A basic input/output system (BIOS) is a preinstalled program used during startup on Windows-based computers. The CPU initially accesses the BIOS, after which the operating system is loaded.
A basic input/output system is also known as system BIOS or ROM BIOS.
The BIOS is built-in software that contains generic code required to control the keyboard, display screens, disk drives and other functions. The primary purpose of the BIOS is to set up hardware and further load and start an operating system. BIOS is placed in a nonvolatile ROM chip inside the computer, ensuring the availability of BIOS at all times and preventing accidental disk failure. The BIOS checks every hardware connection and locates the devices, after which the operating system is loaded into computer memory.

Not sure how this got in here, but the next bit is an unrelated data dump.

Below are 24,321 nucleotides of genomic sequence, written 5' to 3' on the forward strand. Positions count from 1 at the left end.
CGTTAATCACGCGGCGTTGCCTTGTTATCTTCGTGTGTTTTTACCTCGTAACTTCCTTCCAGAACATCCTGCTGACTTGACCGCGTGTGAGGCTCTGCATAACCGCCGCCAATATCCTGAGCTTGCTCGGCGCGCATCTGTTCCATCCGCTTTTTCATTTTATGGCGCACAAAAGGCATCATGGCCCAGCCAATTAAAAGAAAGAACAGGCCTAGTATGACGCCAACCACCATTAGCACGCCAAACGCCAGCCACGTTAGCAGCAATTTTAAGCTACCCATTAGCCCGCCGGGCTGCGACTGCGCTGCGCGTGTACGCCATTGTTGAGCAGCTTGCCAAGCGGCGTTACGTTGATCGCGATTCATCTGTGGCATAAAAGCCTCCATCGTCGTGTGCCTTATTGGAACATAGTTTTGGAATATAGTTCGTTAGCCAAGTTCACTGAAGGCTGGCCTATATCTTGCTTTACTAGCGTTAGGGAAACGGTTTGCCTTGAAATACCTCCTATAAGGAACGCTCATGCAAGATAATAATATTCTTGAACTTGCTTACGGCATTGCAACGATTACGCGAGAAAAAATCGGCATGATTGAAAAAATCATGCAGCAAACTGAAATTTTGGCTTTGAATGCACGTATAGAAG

BIOS software is designed to work with the various devices that make up a complimentary system chipset. The BIOS library has certain functions used to operate and control system peripherals, which can be initiated by an external software.
Users using the BIOS user interface can perform functions such as:
Modern PCs have BIOS stored in rewritable memory, permitting contents to be rewritten or replaced. Such content rewriting is called flashing and is executed through a special program provided by system manufacturers.
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